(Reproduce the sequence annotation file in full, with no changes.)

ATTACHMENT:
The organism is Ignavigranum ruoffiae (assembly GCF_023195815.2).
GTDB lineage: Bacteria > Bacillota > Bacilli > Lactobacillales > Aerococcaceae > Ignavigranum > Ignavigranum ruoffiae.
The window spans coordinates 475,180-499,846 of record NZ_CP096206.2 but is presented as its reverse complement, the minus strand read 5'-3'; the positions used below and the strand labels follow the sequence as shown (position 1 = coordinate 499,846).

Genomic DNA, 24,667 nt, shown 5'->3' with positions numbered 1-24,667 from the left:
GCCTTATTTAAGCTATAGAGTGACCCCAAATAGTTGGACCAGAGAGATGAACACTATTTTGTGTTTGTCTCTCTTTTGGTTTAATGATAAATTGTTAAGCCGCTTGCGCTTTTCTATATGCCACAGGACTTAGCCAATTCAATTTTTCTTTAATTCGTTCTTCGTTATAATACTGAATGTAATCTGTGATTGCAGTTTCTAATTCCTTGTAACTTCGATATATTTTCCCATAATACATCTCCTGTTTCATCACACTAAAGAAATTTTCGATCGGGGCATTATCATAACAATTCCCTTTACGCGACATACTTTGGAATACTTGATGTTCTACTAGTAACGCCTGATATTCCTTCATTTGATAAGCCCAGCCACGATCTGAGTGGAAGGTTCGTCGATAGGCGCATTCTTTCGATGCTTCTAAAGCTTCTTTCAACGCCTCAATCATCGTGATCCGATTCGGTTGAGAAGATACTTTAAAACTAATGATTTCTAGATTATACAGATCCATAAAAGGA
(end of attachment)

The organism is Ignavigranum ruoffiae (assembly GCF_023195815.2).
GTDB lineage: Bacteria > Bacillota > Bacilli > Lactobacillales > Aerococcaceae > Ignavigranum > Ignavigranum ruoffiae.
The window spans coordinates 475,180-499,846 of record NZ_CP096206.2 but is presented as its reverse complement, the minus strand read 5'-3'; the positions used below and the strand labels follow the sequence as shown (position 1 = coordinate 499,846).

Genomic DNA, 24,667 nt, shown 5'->3' with positions numbered 1-24,667 from the left:
GCCTTATTTAAGCTATAGAGTGACCCCAAATAGTTGGACCAGAGAGATGAACACTATTTTGTGTTTGTCTCTCTTTTGGTTTAATGATAAATTGTTAAGCCGCTTGCGCTTTTCTATATGCCACAGGACTTAGCCAATTCAATTTTTCTTTAATTCGTTCTTCGTTATAATACTGAATGTAATCTGTGATTGCAGTTTCTAATTCCTTGTAACTTCGATATATTTTCCCATAATACATCTCCTGTTTCATCACACTAAAGAAATTTTCGATCGGGGCATTATCATAACAATTCCCTTTACGCGACATACTTTGGAATACTTGATGTTCTACTAGTAACGCCTGATATTCCTTCATTTGATAAGCCCAGCCACGATCTGAGTGGAAGGTTCGTCGATAGGCGCATTCTTTCGATGCTTCTAAAGCTTCTTTCAACGCCTCAATCATCGTGATCCGATTCGGTTGAGAAGATACTTTAAAACTAATGATTTCTAGATTATACAGATCCATAAAAGGA